This digital exhibition investigates the Psychic Research Society of Christchurch, founded by Edgar Lovell-Smith, which attempted to investigate the truth of Spiritualist claims. The group was active in the 1930s and ‘40s, before mysteriously disappearing at the end of the decade. Working through the Scrapbook of the Psychic Research Society, together with other séance records, an attempt is made to reconstruct the world of Christchurch Spiritualism, a fledgling discipline at the time, on the border between the empirical and extraordinary.
This digital exhibition investigates the Psychic Research Society of Christchurch, founded by Edgar Lovell-Smith, which attempted to investigate the truth of Spiritualist claims. The group was active in the 1930s and ‘40s, before mysteriously disappearing at the end of the decade. Check out the Southern Spirits exhibition.
We do not investigate whether the paranormal phenomena were true or false – such a judgement is left to those who read. Rather, the aim is to reconstruct the culture of Spiritualism, a combination of religious disaffection, pseudoscience and wartime death, which made Spiritualism a rising force in New Zealand between the 1920s and 1950s. Never completely mainstream, Spiritualism did succeed in unsettling the academic and religious networks of New Zealand society, while the Spiritualists themselves were confident that a new age of enlightenment and spiritual contentment was about to dawn. Amidst this discourse emerged Edgar Lovell-Smith, Violet Barker, Lily Hope and an array of other enthusiasts, attempting to gauge Spiritualist belief and practice by empirical means.
What is Spiritualism?
Contacting the dead has been a long, persistent undercurrent in Western culture, from Renaissance legends of black magic and necromancy to mystical visions of paradise. Biblical bans on the occult notwithstanding, it was during the Enlightenment that a belief hitherto considered superstition surfaced. Emanuel Swedenborg, a Swedish minister who later emigrated to Britain in the 1780s, developed the idea that the souls of the dead were placed in a series of heavenly spheres which could be contacted. By the nineteenth century, Swedenborgianism had spawned less structured ‘contacts’ with the dead in Britain and America, beginning with the Fox sisters in Upstate New York in the 1850s, and spreading out to parlours across the Anglosphere.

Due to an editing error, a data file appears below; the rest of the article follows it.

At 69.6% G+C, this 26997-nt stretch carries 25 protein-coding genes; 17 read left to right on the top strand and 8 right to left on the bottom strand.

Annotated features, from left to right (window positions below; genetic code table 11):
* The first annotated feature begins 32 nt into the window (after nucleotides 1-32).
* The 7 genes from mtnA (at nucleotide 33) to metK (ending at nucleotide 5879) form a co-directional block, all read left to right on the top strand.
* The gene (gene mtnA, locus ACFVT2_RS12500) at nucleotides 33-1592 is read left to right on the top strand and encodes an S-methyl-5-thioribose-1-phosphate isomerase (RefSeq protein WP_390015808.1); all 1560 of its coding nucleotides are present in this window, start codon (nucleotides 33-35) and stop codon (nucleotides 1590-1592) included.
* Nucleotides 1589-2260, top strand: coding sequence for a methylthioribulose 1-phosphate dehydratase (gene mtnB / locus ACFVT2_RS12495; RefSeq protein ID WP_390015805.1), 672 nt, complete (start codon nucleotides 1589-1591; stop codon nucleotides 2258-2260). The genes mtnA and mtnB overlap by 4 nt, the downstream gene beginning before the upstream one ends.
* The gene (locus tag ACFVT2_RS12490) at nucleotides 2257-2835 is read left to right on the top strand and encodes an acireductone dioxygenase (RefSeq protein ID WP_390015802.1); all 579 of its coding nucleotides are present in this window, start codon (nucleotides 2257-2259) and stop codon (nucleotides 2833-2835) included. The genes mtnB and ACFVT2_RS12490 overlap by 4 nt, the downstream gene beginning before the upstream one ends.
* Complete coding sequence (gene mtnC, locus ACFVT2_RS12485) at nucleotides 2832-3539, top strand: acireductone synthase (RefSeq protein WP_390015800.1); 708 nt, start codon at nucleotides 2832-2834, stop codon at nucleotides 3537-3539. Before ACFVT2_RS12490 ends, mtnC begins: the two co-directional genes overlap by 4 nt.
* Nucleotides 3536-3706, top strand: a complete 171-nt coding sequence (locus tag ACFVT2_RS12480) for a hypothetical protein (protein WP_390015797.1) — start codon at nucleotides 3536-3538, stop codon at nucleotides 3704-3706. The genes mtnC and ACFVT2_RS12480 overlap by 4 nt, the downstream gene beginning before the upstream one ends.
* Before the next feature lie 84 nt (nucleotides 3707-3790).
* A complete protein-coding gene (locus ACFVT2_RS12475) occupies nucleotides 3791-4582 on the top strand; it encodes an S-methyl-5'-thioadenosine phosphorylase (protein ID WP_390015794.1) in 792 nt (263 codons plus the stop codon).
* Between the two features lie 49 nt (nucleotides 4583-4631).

In the quest for alternative spirituality shaken loose from traditional religion, Spiritualism had fellow travellers. Theosophy, a blend of Tibetan Buddhism and Hellenistic Hermeticism, was developed by the Russian adventuress Madame Blavatsky in the United States, and had small but concentrated followings worldwide in the late nineteenth and early twentieth centuries. Hermeticism, following a minor pursuit in Renaissance Europe, spawned a number of secret ‘lodges’, where Late Antique mysticism was imbibed. It would be a mistake to see these systems as dominant in their era; scientific rationalism and Christian orthodoxy both took a dim view of these beliefs, and constantly warned against them. Nonetheless, this small flowering offers a unique episode in the history of Western culture. Beginning in the fin de siècle, it intensified as world war, cultural crisis and economic depression took hold. Alternative beliefs could have powerful echoes, deep in the South Pacific.
So come with us, into the hidden world of Spiritualist Christchurch. Under the red light of the séance room, meet aristocratic outlaws, a former Prime Minister and pioneering feminist, believers and sceptics. Meet the researchers who, in their attempt to be scientific, immersed themselves in the world of spirit photography, materialisations, ectoplasm, and a foolproof psychic cure for bed-wetting. And if all this sounds strange, then be prepared for more…